The definition of jurisdiction of Court generally as the power and authority to hear and determine a dispute between parties before it, is fairly established. But the issue of territorial jurisdiction of a Court which is an aspect of the jurisdiction of Court is not. This is especially so in view of provisions of the Constitution and opinions of writers.
The extent and scope of territorial jurisdiction of the Federal High Court takes additional form in view of the provisions of the Sections 19 and 45 of the Federal High Court Act2 on the venue for trial of cases and the recent decisions of the Nigerian Court of Appeal in two cases – Ibori v. Federal Republic of Nigeria and Abiola v. Federal Republic of Nigeria . This paper is focused on venue or territorial jurisdiction of the Federal High Court in criminal trials5 against the background of decisions in Ibori v. Federal Republic of Nigeria and Abiola v. Federal Republic of Nigeria.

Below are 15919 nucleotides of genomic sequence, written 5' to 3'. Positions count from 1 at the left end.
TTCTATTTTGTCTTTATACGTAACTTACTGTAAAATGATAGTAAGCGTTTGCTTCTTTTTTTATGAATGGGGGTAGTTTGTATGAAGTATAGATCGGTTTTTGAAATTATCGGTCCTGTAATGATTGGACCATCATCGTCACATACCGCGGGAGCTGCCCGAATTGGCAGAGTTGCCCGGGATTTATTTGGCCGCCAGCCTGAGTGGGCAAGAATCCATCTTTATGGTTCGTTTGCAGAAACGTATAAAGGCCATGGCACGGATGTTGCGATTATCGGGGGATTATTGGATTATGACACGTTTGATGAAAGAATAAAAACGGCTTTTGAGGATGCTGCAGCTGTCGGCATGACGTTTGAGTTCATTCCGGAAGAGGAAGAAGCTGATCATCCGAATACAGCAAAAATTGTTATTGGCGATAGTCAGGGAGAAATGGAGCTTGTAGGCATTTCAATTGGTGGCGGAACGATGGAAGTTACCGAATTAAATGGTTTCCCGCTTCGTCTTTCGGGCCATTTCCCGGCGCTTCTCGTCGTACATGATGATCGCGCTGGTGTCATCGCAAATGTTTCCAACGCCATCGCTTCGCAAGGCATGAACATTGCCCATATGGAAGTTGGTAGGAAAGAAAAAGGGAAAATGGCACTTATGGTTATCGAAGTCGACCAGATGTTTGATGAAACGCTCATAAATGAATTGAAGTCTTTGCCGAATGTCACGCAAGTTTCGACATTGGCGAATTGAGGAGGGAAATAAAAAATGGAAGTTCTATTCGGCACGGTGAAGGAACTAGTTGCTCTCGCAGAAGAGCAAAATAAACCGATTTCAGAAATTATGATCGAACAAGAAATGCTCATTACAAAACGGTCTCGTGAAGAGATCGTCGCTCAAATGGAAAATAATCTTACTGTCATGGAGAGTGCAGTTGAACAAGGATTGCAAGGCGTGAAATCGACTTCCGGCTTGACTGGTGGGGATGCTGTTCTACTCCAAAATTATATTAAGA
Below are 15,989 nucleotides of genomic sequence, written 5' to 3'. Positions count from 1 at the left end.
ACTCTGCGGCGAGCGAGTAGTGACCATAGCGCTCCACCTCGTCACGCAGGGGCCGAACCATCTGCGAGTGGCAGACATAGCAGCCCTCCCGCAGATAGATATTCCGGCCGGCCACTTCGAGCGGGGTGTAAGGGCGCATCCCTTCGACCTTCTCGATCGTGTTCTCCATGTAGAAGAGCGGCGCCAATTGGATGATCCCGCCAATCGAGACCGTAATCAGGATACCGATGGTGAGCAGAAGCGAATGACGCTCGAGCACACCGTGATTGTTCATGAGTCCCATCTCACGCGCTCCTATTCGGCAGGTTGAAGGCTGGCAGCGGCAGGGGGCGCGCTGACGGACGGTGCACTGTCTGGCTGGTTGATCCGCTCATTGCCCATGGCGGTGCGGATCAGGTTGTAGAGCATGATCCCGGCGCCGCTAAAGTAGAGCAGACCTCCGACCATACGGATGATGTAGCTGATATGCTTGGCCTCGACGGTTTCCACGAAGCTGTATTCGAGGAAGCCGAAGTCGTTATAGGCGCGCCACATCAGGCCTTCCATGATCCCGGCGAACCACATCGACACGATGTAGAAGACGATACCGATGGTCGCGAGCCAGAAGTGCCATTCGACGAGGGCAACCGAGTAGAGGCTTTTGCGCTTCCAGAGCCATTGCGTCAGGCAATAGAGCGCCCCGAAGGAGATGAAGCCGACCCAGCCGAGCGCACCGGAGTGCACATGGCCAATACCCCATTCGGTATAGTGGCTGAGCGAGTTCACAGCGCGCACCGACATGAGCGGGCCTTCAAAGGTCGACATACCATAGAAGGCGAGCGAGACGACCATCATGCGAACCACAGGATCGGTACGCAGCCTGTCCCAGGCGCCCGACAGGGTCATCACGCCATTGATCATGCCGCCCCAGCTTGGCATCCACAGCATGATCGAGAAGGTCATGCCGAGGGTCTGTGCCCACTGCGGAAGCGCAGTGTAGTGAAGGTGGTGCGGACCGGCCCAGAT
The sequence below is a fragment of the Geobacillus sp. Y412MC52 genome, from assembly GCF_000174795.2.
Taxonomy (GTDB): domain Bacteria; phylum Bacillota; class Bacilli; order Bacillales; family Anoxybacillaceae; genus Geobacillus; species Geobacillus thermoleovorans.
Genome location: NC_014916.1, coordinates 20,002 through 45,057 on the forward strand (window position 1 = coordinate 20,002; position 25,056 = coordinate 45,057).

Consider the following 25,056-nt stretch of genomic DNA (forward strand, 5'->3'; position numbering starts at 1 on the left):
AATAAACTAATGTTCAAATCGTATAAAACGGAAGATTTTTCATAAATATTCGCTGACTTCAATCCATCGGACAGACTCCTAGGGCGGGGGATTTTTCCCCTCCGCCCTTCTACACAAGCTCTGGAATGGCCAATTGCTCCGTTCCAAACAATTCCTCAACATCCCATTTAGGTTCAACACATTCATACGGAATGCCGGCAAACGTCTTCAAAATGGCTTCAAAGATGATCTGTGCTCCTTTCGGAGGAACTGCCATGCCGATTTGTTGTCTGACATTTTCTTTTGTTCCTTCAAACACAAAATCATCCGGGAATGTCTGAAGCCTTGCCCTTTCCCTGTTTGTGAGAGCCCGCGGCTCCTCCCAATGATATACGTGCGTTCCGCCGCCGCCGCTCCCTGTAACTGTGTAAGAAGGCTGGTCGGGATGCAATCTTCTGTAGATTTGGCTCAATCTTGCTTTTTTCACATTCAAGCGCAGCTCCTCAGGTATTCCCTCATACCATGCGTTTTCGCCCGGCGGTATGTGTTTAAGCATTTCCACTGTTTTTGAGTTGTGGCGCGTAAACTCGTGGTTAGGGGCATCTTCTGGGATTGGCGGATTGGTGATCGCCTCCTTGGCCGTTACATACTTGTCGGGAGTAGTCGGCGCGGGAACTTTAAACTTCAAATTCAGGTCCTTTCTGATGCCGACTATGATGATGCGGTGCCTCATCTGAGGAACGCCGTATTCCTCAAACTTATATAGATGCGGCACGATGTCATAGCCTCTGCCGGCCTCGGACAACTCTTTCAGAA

Although, the concept of territorial jurisdiction is the crux of criminal trials, there are cases when territorial jurisdiction may not be relevant in the Federal High Court. This writer will contend that in so far as the recent decisions of the Court of Appeal in Ibori v. Federal Republic of Nigeria expounded the fact that the Federal High Court has no single jurisdiction throughout the Country in criminal matters it was arrived at per incuriam. Secondly, we shall demonstrate that the principle approved in Abiola v. Federal Republic of Nigeria that the Federal High Court has a single territorial jurisdiction in Nigeria is to be construed in the context of the facts and circumstances of the case. It is not a statement of the general principle of law.